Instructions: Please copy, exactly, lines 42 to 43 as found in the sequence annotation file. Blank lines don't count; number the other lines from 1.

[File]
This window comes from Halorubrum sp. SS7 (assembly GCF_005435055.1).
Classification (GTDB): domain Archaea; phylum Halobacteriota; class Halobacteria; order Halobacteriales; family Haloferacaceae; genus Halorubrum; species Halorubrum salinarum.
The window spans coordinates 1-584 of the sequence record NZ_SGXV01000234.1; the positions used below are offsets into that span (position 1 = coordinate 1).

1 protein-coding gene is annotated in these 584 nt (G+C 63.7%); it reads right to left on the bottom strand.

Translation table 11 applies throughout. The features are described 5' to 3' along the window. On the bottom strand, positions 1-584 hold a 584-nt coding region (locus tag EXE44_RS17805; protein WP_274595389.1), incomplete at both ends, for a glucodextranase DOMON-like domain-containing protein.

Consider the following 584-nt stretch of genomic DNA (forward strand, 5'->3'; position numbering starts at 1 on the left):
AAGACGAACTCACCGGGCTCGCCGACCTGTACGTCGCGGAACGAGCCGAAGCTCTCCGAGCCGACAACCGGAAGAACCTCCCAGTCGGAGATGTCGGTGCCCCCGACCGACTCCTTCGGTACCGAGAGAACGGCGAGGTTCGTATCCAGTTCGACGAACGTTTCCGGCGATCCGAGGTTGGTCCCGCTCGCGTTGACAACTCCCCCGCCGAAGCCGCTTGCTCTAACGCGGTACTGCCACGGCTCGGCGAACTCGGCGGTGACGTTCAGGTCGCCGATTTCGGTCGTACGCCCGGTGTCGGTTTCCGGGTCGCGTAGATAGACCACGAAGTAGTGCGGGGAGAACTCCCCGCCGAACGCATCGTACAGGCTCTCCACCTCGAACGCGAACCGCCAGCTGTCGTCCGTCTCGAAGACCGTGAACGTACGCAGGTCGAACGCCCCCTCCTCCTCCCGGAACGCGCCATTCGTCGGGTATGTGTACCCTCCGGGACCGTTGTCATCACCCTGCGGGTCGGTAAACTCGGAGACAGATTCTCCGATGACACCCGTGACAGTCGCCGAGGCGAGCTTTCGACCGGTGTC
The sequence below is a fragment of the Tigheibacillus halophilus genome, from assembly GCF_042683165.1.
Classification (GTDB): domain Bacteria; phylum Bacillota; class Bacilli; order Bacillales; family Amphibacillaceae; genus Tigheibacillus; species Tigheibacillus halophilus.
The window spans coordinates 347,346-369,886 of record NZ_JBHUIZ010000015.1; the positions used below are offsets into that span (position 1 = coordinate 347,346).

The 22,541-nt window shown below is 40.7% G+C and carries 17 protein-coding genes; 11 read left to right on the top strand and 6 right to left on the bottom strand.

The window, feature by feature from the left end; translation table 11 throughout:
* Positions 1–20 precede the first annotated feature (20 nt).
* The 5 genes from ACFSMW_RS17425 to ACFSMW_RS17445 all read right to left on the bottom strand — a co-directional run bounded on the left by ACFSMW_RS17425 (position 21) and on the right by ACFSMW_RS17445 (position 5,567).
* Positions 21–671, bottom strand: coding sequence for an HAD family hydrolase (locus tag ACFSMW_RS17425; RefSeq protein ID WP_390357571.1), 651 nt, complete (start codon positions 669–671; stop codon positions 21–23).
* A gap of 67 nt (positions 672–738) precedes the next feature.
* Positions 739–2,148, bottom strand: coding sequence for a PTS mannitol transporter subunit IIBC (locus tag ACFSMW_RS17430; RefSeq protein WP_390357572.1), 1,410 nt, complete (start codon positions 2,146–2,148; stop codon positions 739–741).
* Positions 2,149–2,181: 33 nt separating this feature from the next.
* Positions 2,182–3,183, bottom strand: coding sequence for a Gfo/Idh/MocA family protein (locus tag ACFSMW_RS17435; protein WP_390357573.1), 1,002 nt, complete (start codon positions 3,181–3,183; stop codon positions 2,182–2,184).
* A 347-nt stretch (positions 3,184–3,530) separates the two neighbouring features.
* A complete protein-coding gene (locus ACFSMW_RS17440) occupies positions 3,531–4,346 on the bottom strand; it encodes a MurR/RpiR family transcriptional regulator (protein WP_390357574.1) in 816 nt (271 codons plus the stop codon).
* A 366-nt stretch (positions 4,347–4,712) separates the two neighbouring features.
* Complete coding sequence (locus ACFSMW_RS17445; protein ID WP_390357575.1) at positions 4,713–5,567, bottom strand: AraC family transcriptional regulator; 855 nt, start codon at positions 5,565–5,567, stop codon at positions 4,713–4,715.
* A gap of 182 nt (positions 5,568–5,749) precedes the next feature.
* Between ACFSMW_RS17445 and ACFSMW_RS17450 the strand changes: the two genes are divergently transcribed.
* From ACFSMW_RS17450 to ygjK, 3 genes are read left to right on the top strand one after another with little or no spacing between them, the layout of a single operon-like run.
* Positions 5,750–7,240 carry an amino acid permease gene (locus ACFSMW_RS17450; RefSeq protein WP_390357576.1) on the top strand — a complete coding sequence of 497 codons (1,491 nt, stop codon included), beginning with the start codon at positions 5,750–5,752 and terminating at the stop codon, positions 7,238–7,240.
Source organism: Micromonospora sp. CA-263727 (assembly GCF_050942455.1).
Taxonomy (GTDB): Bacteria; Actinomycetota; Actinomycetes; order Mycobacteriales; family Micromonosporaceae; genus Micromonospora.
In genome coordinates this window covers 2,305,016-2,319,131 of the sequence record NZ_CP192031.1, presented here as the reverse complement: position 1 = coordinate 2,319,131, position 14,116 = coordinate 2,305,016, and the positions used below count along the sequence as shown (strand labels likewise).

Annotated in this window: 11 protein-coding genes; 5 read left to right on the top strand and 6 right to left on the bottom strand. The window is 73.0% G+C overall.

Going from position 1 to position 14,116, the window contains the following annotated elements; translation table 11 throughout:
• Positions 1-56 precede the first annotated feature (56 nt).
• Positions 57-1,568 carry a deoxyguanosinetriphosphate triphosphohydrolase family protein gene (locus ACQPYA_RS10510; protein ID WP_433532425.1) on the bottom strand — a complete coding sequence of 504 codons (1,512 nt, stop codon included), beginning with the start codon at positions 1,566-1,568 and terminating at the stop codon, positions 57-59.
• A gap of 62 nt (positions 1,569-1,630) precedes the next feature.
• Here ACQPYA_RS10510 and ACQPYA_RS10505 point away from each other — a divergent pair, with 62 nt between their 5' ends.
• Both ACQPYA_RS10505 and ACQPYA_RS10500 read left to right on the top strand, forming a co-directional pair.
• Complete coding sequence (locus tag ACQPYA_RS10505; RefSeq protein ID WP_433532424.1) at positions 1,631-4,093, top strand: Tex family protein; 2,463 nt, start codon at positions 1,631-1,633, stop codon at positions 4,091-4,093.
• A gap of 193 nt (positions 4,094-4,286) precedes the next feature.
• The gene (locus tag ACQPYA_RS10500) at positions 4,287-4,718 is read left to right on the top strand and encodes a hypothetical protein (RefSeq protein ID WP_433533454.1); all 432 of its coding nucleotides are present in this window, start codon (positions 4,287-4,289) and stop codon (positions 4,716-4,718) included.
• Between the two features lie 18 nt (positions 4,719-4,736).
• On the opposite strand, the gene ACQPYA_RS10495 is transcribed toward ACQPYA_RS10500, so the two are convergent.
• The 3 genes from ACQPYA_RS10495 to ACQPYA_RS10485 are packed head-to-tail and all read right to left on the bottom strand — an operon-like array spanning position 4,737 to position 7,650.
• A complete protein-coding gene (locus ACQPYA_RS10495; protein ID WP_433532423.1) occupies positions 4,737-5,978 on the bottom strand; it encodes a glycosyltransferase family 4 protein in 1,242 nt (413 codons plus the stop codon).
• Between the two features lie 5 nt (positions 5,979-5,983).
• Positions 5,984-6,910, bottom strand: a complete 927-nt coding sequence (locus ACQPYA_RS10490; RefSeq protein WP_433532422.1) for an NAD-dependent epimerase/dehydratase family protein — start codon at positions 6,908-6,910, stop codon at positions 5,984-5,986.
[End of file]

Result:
• On the opposite strand, the gene ACQPYA_RS10495 is transcribed toward ACQPYA_RS10500, so the two are convergent.
• The 3 genes from ACQPYA_RS10495 to ACQPYA_RS10485 are packed head-to-tail and all read right to left on the bottom strand — an operon-like array spanning position 4,737 to position 7,650.